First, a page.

Few data exist for the regulation of ghrelin and PYY release from the gut. A main factor influencing ghrelin plasma levels is food intake: shortly after oral glucose load, ghrelin levels fall significantly (21), whereas neither gastric distension (6) nor rises in plasma glucose or insulin levels alone (22) can suppress ghrelin release. Ghrelin levels also rise anticipatory to meal initiation in both humans (23) and sheep (24), and it has been suggested that this rise is elicited centrally and mediated via the vagal nerve to the stomach mucosa (24). In vagotomized rats, baseline ghrelin levels and suppression of ghrelin levels by nutrient load were unaltered, but an increase of ghrelin levels induced by 48-h food deprivation was abolished completely, and this result was mimicked by treatment with the unspecific cholinergic antagonist atropine (25). In a group of young healthy human volunteers, atropine promptly and significantly decreased ghrelin plasma concentrations after an overnight fast (26).

On the other hand, PYY increases after meal intake, with a maximum reached after 1–2 h, dependent upon the amount of calories ingested (27), particularly via fat (28). Recent data indicate that increases in PYY in response to meals is impaired in obesity (27,29). The time course of PYY release (before nutrients reach the colon) suggests neuronal control, and animal data show that an atropine-sensitive cholinergic pathway is involved (30). To our knowledge, the effect of atropine on PYY concentrations has not been tested in humans.

In the study presented here, we addressed the following questions: Does atropine decrease plasma ghrelin concentrations to the same amount as eating a standard meal? Is this effect additive to meal induced ghrelin suppression? Is there any correlation between atropine effects on heart rate and ghrelin? How does atropine interact with PYY? Is there any association with subjective ratings of hunger and satiety? And, are there any different results in obese subjects?

Eight obese (BMI >30 kg/m2) and eight normal-weight control subjects (BMI <25 kg/m2) were recruited from the obesity outpatient clinic and hospital staff. All participants were nonsmokers, none of the control subjects were taking any medication (with the exception of oral contraceptives), and one of the obese subjects was on antidepressant and antihypertensive therapy. All subjects underwent prestudy screening and had normal findings on laboratory measurements, electrocardiogram, and physical examination. All subjects underwent a 3-h oral glucose tolerance test (75 g glucose). The study protocol was approved by the ethics committee of the Medical University of Vienna, and all subjects gave informed consent before study entry.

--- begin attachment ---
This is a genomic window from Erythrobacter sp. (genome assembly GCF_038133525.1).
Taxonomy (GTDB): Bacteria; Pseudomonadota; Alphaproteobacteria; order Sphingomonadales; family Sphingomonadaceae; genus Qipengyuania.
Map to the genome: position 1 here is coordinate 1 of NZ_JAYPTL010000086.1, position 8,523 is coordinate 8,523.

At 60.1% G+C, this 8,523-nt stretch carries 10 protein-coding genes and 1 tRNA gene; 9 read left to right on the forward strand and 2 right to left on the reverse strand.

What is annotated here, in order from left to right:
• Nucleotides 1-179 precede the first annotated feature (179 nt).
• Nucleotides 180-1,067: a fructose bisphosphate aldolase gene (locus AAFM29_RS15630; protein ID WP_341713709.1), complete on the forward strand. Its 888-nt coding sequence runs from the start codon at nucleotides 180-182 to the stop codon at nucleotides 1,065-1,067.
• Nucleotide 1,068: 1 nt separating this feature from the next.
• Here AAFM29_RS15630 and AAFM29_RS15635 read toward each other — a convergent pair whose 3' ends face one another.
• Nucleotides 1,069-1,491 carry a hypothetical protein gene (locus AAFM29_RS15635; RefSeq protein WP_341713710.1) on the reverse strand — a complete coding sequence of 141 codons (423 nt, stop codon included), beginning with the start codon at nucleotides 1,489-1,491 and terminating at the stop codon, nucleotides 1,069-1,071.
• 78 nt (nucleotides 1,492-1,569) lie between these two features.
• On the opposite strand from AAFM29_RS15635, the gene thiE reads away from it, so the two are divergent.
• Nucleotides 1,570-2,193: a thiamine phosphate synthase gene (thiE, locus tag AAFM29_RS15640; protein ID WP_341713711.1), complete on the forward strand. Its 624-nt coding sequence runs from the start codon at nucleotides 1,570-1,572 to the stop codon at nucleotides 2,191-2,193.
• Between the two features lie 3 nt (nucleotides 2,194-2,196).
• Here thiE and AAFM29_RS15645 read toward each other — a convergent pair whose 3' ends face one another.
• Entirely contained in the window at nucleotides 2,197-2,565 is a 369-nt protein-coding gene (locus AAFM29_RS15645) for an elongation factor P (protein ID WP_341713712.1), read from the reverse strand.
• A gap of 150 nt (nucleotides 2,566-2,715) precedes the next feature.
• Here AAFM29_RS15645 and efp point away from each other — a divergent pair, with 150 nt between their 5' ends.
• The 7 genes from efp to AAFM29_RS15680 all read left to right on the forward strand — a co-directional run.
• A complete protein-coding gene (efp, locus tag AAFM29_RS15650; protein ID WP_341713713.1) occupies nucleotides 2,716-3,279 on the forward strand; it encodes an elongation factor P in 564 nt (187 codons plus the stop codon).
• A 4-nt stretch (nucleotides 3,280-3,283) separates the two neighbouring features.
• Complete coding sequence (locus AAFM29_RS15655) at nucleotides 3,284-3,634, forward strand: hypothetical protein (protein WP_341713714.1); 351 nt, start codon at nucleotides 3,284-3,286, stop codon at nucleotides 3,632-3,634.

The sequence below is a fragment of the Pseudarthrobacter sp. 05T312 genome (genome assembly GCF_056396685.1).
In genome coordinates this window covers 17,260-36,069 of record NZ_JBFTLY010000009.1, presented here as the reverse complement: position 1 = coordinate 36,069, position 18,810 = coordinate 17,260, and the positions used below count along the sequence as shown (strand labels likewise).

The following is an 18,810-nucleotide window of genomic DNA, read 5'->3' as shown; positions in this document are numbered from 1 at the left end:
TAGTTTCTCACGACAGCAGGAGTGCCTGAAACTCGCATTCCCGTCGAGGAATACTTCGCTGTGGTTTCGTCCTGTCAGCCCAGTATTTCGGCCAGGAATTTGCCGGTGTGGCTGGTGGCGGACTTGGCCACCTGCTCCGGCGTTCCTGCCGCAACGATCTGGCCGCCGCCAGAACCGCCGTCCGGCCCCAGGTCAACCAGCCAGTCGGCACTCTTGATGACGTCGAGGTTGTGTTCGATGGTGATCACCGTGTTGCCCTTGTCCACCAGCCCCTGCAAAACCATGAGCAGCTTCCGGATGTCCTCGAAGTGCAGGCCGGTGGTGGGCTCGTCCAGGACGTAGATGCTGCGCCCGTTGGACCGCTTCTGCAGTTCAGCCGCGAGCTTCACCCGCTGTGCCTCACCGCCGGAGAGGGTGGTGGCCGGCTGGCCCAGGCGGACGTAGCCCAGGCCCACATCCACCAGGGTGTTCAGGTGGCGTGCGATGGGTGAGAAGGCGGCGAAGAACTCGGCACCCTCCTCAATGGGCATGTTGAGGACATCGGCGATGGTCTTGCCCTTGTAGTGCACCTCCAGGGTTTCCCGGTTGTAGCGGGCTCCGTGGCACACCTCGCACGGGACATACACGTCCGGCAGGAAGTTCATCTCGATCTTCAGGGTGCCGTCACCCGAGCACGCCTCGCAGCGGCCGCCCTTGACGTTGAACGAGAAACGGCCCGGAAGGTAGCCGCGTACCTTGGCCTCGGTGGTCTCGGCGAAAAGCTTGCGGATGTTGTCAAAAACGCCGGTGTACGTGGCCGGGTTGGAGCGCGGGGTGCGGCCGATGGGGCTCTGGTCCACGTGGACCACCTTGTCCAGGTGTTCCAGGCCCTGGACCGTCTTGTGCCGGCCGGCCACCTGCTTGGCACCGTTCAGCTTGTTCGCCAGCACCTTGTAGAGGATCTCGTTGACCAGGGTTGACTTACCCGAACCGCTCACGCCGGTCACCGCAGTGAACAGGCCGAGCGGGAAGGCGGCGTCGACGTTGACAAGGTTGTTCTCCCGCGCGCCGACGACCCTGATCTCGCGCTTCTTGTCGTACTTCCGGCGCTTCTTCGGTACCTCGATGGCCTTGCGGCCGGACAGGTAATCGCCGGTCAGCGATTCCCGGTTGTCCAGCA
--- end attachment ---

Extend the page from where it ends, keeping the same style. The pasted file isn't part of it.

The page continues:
The study was conducted with a prospective, randomized, single-blind, placebo-controlled crossover design. For each subject, 4 study days (A–D) were scheduled in randomized order with at least 3-day washout intervals. On study days, subjects arrived between 8:00 and 11:00 a.m. after an overnight fast. Studies were conducted in a quiet room with an ambient temperature of 22°C. Subjects abstained from alcohol and beverages containing caffeine 12 h before the study days.

A plastic cannula (Venflon) was inserted into an antecubital vein at time point −45 min. Blood samples were drawn at time points −30, −15, 0, +15, +30, +60, and +90 min for measurements of plasma ghrelin, PYY, insulin, and glucose. At the same time points (plus time points +45 and +75 min), subjects rated their hunger and satiety feelings on a 10-cm visual analog scale (VAS).

At time point −30, 1 mg atropine (atropimum sulfuricum, Nycomed; study days A and B) or placebo (isotonic saline; study days C and D) was given intravenously over 30 s. At time point 0, subjects received a standard breakfast consisting of two rolls with 15 g butter and 250 ml milk with 10 g commercially available cocoa mix (Benco, Suchard), total calorie content 590 kcal, total fat content 23 g, total carbohydrate content 75 g, and total protein content 18.5 g, on study days A and C only. Researchers and volunteers were blinded to atropine/placebo dosage, and, until time point 0, to breakfast/no breakfast. Blood pressure and pulse rate were monitored during the study period using automated devices and recorded at time points −30, −29, −27, −25, −20, −15, 0, +15, +30, +45, +60, +75, and +90 min.

Laboratory monitoring.

Samples for plasma hormone measurements were centrifuged immediately at 4°C, and the supernatants were stored at −30°C until analysis. Insulin levels (in micro units per milliliter) were assayed by a commercially available RIA (Pharmacia-Upjohn, Uppsala, Sweden). Blood glucose was determined according to standard laboratory procedures.